The other big factor in why the film works is Pratt himself, seemingly having dropped out of TV sitcom land and arrived in Guardians fully formed as a warm and charismatic action movie star. He totally carries the film with a wry grin and easy confidence, whereas by contrast his co-star Zoe Saldana (who reports for duty with oodles of blockbuster franchise experience under her belt courtesy of Avatar, Star Trek and The Pirates of the Caribbean) is oddly blank in the female lead role of Gamora, unable to overcome the limits of an underwritten role that essentially requires her to be the dramatic straight person to Pratt’s more eyecatching comedy antics. The same fate could almost have befallen the character of Drax the Destroyer who is essentially the silent but deadly strongman of the Guardians of the Galaxy quintet, and certainly fans were worried when they learned that the part had gone to a WWE/MMA competitor with limited acting experience. Happily in this case the writers have worked well to play to Dave Bautista’s strengths as a performer, and the end result is that Drax ends up becoming one of the film’s genuine unexpected successes.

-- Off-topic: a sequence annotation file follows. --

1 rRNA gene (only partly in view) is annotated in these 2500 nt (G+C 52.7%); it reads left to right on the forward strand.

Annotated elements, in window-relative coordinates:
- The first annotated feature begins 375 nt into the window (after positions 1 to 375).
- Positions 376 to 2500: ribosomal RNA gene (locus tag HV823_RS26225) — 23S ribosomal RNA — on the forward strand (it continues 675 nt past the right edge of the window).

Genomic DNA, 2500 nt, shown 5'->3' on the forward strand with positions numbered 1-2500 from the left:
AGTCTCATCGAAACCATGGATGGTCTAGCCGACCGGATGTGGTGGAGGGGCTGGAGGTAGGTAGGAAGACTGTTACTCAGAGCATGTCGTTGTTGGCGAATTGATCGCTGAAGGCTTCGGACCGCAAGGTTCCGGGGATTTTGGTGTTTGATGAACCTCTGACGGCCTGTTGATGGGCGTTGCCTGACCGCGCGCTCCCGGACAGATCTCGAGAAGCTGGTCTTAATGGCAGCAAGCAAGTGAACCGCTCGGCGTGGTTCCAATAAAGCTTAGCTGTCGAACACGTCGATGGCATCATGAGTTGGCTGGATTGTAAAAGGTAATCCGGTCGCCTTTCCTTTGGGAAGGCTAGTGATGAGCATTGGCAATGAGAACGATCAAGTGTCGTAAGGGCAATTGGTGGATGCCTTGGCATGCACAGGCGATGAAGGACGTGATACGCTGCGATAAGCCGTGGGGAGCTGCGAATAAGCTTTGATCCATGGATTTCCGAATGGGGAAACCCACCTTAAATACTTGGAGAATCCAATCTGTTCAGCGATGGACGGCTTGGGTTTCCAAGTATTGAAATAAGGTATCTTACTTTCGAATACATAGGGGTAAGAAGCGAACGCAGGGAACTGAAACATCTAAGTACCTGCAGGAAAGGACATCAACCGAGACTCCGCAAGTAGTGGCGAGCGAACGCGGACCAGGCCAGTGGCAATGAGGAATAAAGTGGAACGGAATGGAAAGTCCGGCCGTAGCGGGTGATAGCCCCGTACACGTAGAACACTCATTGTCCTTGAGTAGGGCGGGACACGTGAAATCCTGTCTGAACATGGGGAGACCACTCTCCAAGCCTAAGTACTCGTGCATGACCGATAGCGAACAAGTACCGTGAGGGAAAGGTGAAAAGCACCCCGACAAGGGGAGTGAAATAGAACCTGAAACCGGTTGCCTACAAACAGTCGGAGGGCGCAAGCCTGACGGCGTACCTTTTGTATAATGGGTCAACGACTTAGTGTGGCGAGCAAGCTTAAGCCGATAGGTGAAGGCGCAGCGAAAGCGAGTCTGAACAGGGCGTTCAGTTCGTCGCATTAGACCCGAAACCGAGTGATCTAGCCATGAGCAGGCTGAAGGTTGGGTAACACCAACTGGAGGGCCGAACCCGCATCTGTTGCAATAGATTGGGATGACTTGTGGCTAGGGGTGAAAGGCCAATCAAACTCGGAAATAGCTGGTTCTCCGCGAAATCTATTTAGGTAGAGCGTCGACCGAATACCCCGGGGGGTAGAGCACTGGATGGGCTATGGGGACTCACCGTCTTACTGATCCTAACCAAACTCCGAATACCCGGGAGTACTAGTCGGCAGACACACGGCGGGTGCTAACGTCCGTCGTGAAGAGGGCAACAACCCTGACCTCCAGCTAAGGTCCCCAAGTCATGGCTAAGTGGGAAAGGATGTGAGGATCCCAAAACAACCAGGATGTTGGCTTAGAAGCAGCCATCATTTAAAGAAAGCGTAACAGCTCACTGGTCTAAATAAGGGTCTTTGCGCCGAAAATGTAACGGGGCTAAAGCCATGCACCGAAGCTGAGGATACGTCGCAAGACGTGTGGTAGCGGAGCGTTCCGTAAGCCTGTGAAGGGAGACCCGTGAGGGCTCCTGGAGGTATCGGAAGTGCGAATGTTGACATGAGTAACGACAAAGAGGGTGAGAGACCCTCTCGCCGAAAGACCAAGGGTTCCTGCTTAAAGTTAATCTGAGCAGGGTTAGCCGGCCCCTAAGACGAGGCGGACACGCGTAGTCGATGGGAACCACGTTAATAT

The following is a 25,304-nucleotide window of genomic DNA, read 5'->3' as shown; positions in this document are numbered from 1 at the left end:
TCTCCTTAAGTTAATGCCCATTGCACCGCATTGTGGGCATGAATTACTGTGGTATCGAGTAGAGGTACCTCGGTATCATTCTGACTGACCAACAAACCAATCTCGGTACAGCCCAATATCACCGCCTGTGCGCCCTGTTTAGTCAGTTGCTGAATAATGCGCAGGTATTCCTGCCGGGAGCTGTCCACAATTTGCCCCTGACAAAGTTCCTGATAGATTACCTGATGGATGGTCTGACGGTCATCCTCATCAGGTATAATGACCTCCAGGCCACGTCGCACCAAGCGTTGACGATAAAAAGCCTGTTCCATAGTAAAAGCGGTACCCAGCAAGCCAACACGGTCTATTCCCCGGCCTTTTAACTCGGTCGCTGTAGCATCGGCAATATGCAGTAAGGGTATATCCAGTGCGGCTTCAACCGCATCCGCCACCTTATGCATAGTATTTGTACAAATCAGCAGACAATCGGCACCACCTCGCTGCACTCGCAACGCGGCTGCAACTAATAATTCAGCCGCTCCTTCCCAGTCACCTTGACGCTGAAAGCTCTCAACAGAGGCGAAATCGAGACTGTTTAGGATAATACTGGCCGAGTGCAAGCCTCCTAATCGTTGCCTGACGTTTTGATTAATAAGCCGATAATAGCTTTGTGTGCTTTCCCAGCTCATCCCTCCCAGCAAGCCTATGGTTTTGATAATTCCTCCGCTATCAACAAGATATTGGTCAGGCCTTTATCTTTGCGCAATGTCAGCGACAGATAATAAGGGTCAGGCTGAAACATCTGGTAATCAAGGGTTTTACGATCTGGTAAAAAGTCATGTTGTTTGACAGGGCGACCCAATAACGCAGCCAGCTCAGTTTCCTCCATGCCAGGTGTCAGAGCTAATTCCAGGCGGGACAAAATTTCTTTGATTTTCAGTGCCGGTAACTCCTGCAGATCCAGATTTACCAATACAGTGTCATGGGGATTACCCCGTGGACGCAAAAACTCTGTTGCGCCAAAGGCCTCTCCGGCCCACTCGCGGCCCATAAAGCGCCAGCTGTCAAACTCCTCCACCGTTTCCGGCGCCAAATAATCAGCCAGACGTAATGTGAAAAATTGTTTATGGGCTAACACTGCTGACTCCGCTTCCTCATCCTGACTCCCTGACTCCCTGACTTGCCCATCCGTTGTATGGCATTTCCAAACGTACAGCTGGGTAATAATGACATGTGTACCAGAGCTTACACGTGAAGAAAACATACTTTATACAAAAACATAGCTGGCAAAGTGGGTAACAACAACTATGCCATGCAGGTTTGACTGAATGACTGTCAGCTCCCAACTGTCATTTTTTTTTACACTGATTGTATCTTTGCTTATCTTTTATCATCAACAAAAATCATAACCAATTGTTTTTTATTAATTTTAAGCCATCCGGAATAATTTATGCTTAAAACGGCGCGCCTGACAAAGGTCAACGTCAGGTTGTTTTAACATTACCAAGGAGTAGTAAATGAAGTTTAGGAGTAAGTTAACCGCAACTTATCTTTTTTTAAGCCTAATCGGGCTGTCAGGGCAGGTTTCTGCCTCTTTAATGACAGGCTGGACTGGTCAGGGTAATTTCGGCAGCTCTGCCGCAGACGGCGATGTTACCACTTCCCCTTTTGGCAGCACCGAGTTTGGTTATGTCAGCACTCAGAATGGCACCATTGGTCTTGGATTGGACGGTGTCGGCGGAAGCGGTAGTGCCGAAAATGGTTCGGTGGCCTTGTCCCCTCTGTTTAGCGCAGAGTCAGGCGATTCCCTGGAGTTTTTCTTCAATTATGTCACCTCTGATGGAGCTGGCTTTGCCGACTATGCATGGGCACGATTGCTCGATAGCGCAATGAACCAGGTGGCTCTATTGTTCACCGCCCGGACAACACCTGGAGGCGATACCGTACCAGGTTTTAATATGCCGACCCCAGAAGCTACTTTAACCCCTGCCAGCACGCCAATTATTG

The final two Guardians are both CGI creations, but we’ve come a long way from the likes of Jar-Jar Binks and both the genetically augmented racoon Rocket and the tree-of-few-words Groot are flawlessly executed, with Bradley Cooper having a riot providing the voice of the former and Vin Diesel proving unexpectedly adept and subtle at saying the line “I am Groot” in dozens of different ways to suit all occasions. Both characters quickly break free of their CGI roots and soon establish themselves as proper personalities on a par with their human counterparts, and kids will undoubtedly love them; but to be honest I felt a little cool towards them and got a distinct sense that they had been artificially and every so slightly cynically fashioned from the ground up by writer/director James Gunn with the express intention of fuelling millions of dollars worth of merchandising sales. Still, you can’t blame him for that – it certainly worked in George Lucas’ favour with the original Star Wars trilogy. And at the end of the day, you’d have to have a very hard heart indeed not to succumb to Groot’s wide-eyed childish charms.